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News

January world stainless steel prices slip but upturn believed to be imminent

MEPS (International) : 05 February, 2010  (Technical Article)
Raw material costs, end-user demand and the aims of the producers have all influenced the stainless steel market, which currently appears to be at something of a crossroads. Demand in Korea, Taiwan and China has been much less influenced by the recession in the West. Stainless steel production has continued at levels much closer to full capacity than has been the case in Europe or North America, where the post-recession pick-up in demand is eagerly awaited.
In Europe, the peak in the LME nickel values during late December and January has led to a significant hike in alloy surcharges for February. Furthermore, anticipated increases in the cost of other raw materials, such as iron ore and ferrochrome, should continue to push alloy surcharges higher. However, this upward trend has not brought about the increase in purchasing activity one might expect in these circumstances.

Some of the major European producers attempted to roll over or even raise basis figures in January but this met with limited success. With escalating surcharges in prospect, buyers are unlikely to accept yet more increments to transaction values. The restraining factor is end-user demand.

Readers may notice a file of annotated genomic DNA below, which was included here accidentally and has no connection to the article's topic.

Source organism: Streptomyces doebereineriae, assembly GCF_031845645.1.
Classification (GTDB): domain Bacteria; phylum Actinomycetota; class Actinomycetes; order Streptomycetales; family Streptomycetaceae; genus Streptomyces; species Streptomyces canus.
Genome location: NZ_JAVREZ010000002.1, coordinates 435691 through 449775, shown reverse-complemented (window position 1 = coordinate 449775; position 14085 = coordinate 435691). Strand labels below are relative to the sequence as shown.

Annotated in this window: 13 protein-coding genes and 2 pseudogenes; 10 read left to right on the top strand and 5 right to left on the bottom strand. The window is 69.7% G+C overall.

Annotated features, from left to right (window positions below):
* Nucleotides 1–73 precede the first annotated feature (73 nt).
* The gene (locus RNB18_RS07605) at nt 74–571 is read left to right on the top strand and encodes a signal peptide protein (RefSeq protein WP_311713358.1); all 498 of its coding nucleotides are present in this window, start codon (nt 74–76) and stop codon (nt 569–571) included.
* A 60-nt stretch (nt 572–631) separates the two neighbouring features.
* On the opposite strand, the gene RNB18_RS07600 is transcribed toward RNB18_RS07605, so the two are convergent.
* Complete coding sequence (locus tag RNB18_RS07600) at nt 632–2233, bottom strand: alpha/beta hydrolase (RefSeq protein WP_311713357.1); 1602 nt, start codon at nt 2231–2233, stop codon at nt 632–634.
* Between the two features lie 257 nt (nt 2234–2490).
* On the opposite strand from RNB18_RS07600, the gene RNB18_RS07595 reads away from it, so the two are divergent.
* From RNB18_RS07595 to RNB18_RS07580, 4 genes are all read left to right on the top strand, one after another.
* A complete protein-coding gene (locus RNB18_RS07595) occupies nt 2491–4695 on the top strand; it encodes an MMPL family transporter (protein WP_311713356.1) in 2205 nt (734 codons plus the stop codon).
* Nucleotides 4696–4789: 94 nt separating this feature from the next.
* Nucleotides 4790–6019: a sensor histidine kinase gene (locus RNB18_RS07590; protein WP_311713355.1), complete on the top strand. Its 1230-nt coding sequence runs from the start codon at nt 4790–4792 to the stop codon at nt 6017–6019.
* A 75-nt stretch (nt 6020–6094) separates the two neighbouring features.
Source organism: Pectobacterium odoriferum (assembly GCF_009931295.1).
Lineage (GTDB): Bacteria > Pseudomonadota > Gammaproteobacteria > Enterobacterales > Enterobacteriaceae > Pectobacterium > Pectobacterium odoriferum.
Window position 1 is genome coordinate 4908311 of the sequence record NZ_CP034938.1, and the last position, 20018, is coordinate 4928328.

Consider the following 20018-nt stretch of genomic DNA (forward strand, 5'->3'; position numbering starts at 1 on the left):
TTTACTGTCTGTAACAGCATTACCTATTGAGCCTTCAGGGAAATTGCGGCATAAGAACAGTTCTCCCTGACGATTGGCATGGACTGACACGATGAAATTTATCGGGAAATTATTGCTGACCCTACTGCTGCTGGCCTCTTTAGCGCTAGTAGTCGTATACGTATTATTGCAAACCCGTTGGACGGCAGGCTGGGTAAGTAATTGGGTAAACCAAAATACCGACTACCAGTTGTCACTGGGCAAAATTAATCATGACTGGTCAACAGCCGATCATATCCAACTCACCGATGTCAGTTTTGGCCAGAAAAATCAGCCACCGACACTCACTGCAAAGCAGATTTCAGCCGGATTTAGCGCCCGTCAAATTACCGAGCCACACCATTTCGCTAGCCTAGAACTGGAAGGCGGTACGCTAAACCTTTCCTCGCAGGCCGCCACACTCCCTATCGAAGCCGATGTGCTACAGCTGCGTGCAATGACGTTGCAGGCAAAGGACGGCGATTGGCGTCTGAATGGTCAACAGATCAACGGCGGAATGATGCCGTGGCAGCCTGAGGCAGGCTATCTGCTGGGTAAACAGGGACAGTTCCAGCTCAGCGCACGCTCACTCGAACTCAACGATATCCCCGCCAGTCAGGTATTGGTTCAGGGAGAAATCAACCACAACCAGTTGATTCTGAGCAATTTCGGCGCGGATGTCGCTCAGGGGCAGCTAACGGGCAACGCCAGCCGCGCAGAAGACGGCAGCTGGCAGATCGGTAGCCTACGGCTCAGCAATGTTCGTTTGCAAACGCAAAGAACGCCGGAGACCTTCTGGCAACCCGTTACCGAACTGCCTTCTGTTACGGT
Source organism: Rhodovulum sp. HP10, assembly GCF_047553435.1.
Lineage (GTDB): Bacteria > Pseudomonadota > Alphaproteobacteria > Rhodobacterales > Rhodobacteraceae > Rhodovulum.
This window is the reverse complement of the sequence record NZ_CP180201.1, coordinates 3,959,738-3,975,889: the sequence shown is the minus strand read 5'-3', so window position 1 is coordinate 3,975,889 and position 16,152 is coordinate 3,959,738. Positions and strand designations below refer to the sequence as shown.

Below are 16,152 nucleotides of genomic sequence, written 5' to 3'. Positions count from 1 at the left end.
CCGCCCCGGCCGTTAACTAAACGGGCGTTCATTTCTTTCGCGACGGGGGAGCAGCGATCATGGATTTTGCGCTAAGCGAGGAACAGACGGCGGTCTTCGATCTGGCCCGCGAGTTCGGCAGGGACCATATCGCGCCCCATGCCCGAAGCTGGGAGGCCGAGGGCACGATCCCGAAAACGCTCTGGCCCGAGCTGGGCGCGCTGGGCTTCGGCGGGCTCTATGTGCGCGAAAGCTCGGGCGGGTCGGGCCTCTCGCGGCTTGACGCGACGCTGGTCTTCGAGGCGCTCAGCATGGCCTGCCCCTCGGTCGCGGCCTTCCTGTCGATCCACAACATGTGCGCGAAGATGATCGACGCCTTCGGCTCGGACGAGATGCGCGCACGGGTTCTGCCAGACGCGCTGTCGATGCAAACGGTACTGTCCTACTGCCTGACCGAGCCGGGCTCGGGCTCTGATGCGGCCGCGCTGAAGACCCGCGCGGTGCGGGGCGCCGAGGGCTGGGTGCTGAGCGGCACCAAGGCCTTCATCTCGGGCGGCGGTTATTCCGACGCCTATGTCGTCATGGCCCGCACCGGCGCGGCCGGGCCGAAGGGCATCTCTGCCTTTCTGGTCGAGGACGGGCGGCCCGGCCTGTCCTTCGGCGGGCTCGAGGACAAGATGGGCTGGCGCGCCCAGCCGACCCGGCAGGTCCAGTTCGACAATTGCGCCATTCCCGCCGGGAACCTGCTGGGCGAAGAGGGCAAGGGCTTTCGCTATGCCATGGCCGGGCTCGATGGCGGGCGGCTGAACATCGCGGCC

The situation in the US is similar. Surcharges have risen for February and are likely to do so again for March. Meanwhile, the basis price advances announced by the producers, to be applied in January, have not met with universal acceptance. Large projects are on hold, awaiting government funding or private investment, while consumer spending and confidence continue to exhibit recessionary features.

The economies of the Far East show different characteristics from those in the West. Observers in Japan are seeing signs of improvement after a long, difficult, time. There are reports of increased demand from automotive and domestic appliance manufacturers, though not from construction. These positive signals have not yet given rise to any increase in market stainless steel prices.
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